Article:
The once-sturdy leaves at the base of the plant are now beginning to droop, as all the energy has gone into producing the spectacular flower. What struck us most was the huge number of bees swarming around the blooms. The property has some old hives and the bees often fly over to visit our finca’s bird baths, but we haven’t seen many for a few days.  We know little about bees (except that The Boss doesn’t react too well to being stung) but, from what we’ve observed, they love anything that’s yellow. They’re certainly loving the agave flower, but for how much longer? Only time will tell . . .

 

A daylight  glimpse of the moon as well.

A daylight
glimpse of the moon as well.

 

High in the sky.

High in the sky.

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From the boat to our table – via Porto Cristo fish market

When we started looking at properties for sale in rural Mallorca, we’d already decided that we wanted to be able to reach the coast fairly easily from our future home.  Mallorca isn’t a very large island so this wasn’t much of a restriction.

From our finca in the Mallorcan countryside we can drive to the coast to the north or east of our home within 25 minutes. One of the several seaside places we enjoy going to is Porto Cristo – Manacor’s port.

Porto Cristo is bustling in the summer – and not just with holidaymakers from abroad. Many citizens of Manacor own second homes here in the port and relocate themselves to their seaside homes – only some 11 kilometres away – during July and August. When we first heard about this we were quite amused: people we’ve known in the UK with second homes usually had to travel a long way to reach them – either in the air or on Britain’s clogged-up motorways.  Folks here may travel only around 15 minutes to reach their home-from-home.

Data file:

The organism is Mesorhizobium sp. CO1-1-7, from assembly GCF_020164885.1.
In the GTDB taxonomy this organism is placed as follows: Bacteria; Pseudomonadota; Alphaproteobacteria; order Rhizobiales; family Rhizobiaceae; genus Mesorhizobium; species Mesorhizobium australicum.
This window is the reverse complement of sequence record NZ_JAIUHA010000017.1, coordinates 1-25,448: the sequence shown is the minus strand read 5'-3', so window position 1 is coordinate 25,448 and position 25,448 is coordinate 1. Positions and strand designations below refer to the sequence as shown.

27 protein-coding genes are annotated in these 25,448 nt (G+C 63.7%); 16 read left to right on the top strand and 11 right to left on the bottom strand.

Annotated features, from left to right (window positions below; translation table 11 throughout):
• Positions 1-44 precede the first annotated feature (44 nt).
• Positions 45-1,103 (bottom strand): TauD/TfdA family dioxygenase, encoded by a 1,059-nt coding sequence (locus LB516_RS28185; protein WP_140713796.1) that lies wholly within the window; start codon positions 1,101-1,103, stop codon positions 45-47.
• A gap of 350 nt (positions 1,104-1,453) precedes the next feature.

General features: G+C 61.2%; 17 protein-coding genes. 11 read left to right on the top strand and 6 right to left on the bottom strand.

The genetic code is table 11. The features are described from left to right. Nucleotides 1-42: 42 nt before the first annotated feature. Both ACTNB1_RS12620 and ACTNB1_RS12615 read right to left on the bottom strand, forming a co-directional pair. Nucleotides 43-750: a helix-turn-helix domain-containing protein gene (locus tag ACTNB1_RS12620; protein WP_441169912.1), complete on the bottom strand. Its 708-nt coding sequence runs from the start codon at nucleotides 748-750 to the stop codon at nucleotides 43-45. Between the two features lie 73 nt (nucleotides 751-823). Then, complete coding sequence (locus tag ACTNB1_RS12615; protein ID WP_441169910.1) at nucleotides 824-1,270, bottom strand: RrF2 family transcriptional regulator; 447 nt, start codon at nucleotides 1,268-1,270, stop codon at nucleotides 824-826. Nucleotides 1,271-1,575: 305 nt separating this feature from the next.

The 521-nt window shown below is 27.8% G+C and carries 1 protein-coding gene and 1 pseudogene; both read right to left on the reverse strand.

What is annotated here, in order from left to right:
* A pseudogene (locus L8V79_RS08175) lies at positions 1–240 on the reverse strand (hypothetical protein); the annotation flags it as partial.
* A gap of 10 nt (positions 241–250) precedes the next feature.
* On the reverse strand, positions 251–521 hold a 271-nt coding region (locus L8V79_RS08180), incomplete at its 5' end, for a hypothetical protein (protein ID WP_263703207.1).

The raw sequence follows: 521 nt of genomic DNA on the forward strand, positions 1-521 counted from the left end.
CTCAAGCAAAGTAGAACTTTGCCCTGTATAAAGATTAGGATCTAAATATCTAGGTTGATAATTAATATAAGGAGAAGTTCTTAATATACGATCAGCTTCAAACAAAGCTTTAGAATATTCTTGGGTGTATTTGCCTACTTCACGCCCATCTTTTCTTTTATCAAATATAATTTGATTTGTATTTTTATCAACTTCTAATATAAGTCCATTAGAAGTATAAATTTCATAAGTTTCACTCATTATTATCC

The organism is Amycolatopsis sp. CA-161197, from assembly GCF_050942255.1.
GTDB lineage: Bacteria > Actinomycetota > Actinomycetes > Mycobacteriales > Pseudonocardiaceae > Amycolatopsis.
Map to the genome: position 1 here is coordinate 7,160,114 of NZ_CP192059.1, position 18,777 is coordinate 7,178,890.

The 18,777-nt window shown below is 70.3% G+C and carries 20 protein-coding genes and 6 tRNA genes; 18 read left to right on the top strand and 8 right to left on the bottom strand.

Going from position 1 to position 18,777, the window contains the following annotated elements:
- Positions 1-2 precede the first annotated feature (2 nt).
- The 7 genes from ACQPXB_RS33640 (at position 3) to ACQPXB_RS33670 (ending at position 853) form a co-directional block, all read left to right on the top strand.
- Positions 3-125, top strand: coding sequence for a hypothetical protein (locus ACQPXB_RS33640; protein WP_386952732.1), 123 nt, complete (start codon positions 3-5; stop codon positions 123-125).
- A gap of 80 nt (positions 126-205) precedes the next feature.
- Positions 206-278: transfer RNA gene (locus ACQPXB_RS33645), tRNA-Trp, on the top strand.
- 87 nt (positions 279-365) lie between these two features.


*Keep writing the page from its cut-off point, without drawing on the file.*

Summer at the seaside

We don’t blame the Manacor folks for moving to the coast. During the two hottest summer months many businesses in Manacor itself close at lunchtime and don’t reopen until the following day. People who relocate to Porto Cristo may have further to travel to work in Manacor but, when the day’s (or half day’s) work is done, they can beetle back to the port for the cooling sea breezes.

Porto Cristo is in party mode for the Festes del Carme each July. Events during the week include a seafood fair (this year on Monday, 7th) and a late-night weekend firework display that never fails to delight the crowds lining the port. These are two events we – and apparently the entire population of Porto Cristo and Manacor – attend every year.

This morning we had an appointment in Porto Cristo. Afterwards, we achieved something we’ve meant to do since we moved to Mallorca: we bought a fish at the small harbour fish market.  You only notice the place is there because a few weathered fishermen are usually hanging around outside. The fish market is open six mornings a week and, in summer, for an hour in the early evening. We’d always thought you had to buy fish in bulk here but, no, they are happy to sell individual fish too.

Wind and rough seas had limited the catch today, but we chose a good-looking Cap Roig (also known as a Red Scorpion fish). We’ve eaten this fish in restaurants, but never cooked – or cleaned – one. I was pleased that one of the lingering fishermen volunteered to gut it for me.  Now all I have to do is cook it this evening . . .

Get your fresh fish here!

Get your fresh fish here!

 

Fresh from the Med

Fresh from the Med